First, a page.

In this second part of our two-part episode on professionalism, Robert and Yelena discuss how network advisory boards can help review editors vet a review's tone prior to publication. Review editors should exercise their editorial prerogative when they judge a review's tone unprofessional, and should confer with their boards in ambiguous cases. We then look at an example of a review from the H-Holocaust network that poses a challenge by its combative tone, and we bring in historian Vladimir Solonari, author of Purifying the Nation: Population Exchange and Ethnic Cleanshing in Nazi-Allied Romania, to discuss the review and the issues of professionalism and tone in reviewing.
Listeners can take a closer look at H-Net's Guidelines for Reviewing here. The section on professionalism states:
Whether the evaluation of a work is favorable or unfavorable, reviewers should express criticism in courteous, temperate, and constructive terms. Reviewers are responsible for presenting a fair and balanced review and for treating authors with respect. Electronic communication is a hot medium in which intellectual exchange is all too often lost to verbal conflict. As with all items posted to their networks, H-Net editors will be responsible for maintaining a constructive review process and may ask reviewers to reword or rewrite sections of their reviews. H-Net editors have the prerogative to refuse submissions.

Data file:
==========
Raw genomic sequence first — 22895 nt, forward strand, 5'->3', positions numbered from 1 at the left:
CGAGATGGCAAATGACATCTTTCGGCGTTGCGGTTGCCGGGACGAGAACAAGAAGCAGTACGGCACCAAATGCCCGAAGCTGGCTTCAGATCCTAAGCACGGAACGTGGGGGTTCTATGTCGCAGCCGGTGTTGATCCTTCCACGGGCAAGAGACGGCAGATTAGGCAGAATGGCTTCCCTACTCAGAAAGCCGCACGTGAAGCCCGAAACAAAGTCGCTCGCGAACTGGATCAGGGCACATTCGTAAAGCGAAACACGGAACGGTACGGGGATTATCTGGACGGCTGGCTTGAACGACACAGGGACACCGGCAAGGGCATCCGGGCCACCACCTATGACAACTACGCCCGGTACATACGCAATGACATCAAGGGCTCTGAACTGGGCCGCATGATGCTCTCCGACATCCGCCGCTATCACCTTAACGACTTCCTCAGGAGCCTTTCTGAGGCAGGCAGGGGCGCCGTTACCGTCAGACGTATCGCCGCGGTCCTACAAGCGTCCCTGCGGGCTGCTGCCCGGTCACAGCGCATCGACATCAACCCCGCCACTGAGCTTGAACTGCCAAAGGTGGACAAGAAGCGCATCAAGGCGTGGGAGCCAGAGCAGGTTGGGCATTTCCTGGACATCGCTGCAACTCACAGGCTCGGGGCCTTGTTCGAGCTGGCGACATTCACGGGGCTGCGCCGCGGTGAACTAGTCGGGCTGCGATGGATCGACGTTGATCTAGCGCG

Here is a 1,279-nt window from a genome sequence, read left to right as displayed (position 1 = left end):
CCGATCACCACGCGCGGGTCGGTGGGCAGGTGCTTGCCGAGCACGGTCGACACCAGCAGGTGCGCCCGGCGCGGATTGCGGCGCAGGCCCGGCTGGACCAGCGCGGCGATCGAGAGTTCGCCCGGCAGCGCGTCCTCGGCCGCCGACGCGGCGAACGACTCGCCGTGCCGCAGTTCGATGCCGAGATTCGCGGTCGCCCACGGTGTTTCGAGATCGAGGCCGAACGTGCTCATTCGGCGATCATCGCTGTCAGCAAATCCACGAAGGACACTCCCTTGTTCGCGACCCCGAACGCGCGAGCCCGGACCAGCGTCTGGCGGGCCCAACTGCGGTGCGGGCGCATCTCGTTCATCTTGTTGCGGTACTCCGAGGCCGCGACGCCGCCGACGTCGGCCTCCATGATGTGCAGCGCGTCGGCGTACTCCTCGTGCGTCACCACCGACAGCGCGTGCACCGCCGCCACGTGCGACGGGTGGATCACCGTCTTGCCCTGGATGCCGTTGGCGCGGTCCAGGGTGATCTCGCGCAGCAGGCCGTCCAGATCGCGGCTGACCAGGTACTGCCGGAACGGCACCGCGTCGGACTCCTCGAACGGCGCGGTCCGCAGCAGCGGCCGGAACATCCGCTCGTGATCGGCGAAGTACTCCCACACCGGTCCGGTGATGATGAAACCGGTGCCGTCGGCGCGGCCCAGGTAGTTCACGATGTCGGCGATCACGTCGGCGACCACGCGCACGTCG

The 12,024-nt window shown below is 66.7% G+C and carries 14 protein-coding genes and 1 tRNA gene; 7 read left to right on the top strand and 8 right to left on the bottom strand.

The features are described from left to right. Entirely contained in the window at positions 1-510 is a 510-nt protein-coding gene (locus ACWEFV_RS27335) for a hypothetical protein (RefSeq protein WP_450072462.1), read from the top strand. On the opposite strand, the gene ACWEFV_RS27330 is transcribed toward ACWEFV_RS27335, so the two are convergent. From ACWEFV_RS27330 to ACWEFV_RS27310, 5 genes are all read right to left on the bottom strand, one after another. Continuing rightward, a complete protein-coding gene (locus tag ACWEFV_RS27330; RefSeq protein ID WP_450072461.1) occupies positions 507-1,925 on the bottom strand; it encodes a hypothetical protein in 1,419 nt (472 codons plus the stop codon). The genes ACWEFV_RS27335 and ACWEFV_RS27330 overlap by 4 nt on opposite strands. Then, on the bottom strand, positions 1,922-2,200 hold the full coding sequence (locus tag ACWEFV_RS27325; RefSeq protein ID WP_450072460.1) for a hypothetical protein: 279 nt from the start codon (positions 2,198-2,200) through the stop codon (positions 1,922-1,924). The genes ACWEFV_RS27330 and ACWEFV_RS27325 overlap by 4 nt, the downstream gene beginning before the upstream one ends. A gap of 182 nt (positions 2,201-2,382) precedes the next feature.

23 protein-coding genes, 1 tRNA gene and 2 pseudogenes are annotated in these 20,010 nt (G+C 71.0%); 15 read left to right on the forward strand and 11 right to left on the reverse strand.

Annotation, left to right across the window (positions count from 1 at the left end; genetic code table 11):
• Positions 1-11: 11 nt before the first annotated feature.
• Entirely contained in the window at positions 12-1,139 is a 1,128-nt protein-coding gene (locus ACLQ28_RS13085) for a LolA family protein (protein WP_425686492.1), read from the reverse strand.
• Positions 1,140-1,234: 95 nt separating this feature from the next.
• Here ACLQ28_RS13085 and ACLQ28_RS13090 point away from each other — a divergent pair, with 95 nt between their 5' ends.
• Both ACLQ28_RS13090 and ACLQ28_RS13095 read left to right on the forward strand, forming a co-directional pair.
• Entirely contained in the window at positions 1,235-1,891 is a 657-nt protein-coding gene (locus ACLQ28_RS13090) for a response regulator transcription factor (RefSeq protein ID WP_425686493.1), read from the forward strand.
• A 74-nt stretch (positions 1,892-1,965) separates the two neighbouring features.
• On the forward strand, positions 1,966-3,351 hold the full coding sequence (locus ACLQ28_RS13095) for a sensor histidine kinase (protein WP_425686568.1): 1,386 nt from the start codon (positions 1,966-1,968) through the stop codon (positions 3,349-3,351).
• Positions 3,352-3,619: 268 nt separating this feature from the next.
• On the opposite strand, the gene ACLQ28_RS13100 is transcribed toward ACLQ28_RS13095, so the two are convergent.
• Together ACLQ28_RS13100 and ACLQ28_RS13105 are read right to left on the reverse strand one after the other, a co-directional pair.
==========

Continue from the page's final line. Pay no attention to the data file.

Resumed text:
The two reviews we discussed in the episode were:
Gregg French. Review of Cobbs Hoffman, Elizabeth, American Umpire. H-Empire, H-Net Reviews. July, 2015.
Link to the review and author response on the H-Net Commons.
John P. Fox. Review of Benz, Wolfgang, The Holocaust: A German Historian Examines the Genocide. H-Holocaust, H-Net Reviews. April, 1999.
Link on the H-Net Commons.
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The Art of the Review is produced by Robert Cassanello and Yelena Kalinsky, and sponsored by H-Net: Humanities and Social Sciences Online and the University of Central Florida's Center for Humanities & Digital Research.